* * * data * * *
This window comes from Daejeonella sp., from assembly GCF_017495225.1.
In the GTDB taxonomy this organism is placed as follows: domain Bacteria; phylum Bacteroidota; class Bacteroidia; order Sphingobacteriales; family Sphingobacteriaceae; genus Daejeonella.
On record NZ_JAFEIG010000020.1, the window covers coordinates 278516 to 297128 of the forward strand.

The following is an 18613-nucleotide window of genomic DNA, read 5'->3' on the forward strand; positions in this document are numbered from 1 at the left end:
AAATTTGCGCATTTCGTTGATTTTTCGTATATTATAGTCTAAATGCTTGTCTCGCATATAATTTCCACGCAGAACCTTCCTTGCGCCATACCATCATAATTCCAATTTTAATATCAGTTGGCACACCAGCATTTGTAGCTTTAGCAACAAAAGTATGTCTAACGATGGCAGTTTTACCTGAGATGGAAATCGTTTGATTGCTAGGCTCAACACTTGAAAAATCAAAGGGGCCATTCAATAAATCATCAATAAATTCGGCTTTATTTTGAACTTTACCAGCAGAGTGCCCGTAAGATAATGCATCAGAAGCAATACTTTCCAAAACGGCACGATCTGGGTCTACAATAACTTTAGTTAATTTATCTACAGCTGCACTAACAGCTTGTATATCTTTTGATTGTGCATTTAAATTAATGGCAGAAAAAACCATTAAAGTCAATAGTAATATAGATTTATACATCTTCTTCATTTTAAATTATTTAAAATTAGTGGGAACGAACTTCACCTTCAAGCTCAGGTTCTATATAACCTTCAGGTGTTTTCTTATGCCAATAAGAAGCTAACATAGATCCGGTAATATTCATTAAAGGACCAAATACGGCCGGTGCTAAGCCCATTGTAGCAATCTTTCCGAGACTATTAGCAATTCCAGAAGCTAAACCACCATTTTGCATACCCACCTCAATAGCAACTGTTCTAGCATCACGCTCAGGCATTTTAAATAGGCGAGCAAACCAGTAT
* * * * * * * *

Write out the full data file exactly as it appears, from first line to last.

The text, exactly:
This window comes from Daejeonella sp., from assembly GCF_017495225.1.
In the GTDB taxonomy this organism is placed as follows: domain Bacteria; phylum Bacteroidota; class Bacteroidia; order Sphingobacteriales; family Sphingobacteriaceae; genus Daejeonella.
On record NZ_JAFEIG010000020.1, the window covers coordinates 278516 to 297128 of the forward strand.

The following is an 18613-nucleotide window of genomic DNA, read 5'->3' on the forward strand; positions in this document are numbered from 1 at the left end:
AAATTTGCGCATTTCGTTGATTTTTCGTATATTATAGTCTAAATGCTTGTCTCGCATATAATTTCCACGCAGAACCTTCCTTGCGCCATACCATCATAATTCCAATTTTAATATCAGTTGGCACACCAGCATTTGTAGCTTTAGCAACAAAAGTATGTCTAACGATGGCAGTTTTACCTGAGATGGAAATCGTTTGATTGCTAGGCTCAACACTTGAAAAATCAAAGGGGCCATTCAATAAATCATCAATAAATTCGGCTTTATTTTGAACTTTACCAGCAGAGTGCCCGTAAGATAATGCATCAGAAGCAATACTTTCCAAAACGGCACGATCTGGGTCTACAATAACTTTAGTTAATTTATCTACAGCTGCACTAACAGCTTGTATATCTTTTGATTGTGCATTTAAATTAATGGCAGAAAAAACCATTAAAGTCAATAGTAATATAGATTTATACATCTTCTTCATTTTAAATTATTTAAAATTAGTGGGAACGAACTTCACCTTCAAGCTCAGGTTCTATATAACCTTCAGGTGTTTTCTTATGCCAATAAGAAGCTAACATAGATCCGGTAATATTCATTAAAGGACCAAATACGGCCGGTGCTAAGCCCATTGTAGCAATCTTTCCGAGACTATTAGCAATTCCAGAAGCTAAACCACCATTTTGCATACCCACCTCAATAGCAACTGTTCTAGCATCACGCTCAGGCATTTTAAATAGGCGAGCAAACCAGTAT